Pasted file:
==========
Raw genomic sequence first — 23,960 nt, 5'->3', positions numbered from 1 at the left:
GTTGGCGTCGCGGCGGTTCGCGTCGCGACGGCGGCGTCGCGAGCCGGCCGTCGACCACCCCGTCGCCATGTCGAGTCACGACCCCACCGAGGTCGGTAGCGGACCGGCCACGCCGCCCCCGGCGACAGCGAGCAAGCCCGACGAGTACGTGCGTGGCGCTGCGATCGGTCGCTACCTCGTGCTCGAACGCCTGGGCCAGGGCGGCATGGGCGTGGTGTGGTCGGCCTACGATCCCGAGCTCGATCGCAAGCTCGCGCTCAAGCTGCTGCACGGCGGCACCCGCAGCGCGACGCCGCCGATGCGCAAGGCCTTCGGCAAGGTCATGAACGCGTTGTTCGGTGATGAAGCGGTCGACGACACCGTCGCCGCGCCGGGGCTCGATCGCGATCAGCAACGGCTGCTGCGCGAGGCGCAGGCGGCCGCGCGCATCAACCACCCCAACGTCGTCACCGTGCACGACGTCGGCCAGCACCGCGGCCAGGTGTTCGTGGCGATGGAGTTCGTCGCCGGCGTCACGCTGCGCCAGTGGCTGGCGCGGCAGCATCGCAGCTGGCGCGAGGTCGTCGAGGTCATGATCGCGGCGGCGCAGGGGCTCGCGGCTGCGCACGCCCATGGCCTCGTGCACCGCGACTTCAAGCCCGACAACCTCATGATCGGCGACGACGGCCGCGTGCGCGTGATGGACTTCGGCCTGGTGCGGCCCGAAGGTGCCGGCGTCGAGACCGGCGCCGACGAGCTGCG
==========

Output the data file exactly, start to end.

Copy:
Raw genomic sequence first — 23,960 nt, 5'->3', positions numbered from 1 at the left:
GTTGGCGTCGCGGCGGTTCGCGTCGCGACGGCGGCGTCGCGAGCCGGCCGTCGACCACCCCGTCGCCATGTCGAGTCACGACCCCACCGAGGTCGGTAGCGGACCGGCCACGCCGCCCCCGGCGACAGCGAGCAAGCCCGACGAGTACGTGCGTGGCGCTGCGATCGGTCGCTACCTCGTGCTCGAACGCCTGGGCCAGGGCGGCATGGGCGTGGTGTGGTCGGCCTACGATCCCGAGCTCGATCGCAAGCTCGCGCTCAAGCTGCTGCACGGCGGCACCCGCAGCGCGACGCCGCCGATGCGCAAGGCCTTCGGCAAGGTCATGAACGCGTTGTTCGGTGATGAAGCGGTCGACGACACCGTCGCCGCGCCGGGGCTCGATCGCGATCAGCAACGGCTGCTGCGCGAGGCGCAGGCGGCCGCGCGCATCAACCACCCCAACGTCGTCACCGTGCACGACGTCGGCCAGCACCGCGGCCAGGTGTTCGTGGCGATGGAGTTCGTCGCCGGCGTCACGCTGCGCCAGTGGCTGGCGCGGCAGCATCGCAGCTGGCGCGAGGTCGTCGAGGTCATGATCGCGGCGGCGCAGGGGCTCGCGGCTGCGCACGCCCATGGCCTCGTGCACCGCGACTTCAAGCCCGACAACCTCATGATCGGCGACGACGGCCGCGTGCGCGTGATGGACTTCGGCCTGGTGCGGCCCGAAGGTGCCGGCGTCGAGACCGGCGCCGACGAGCTGCG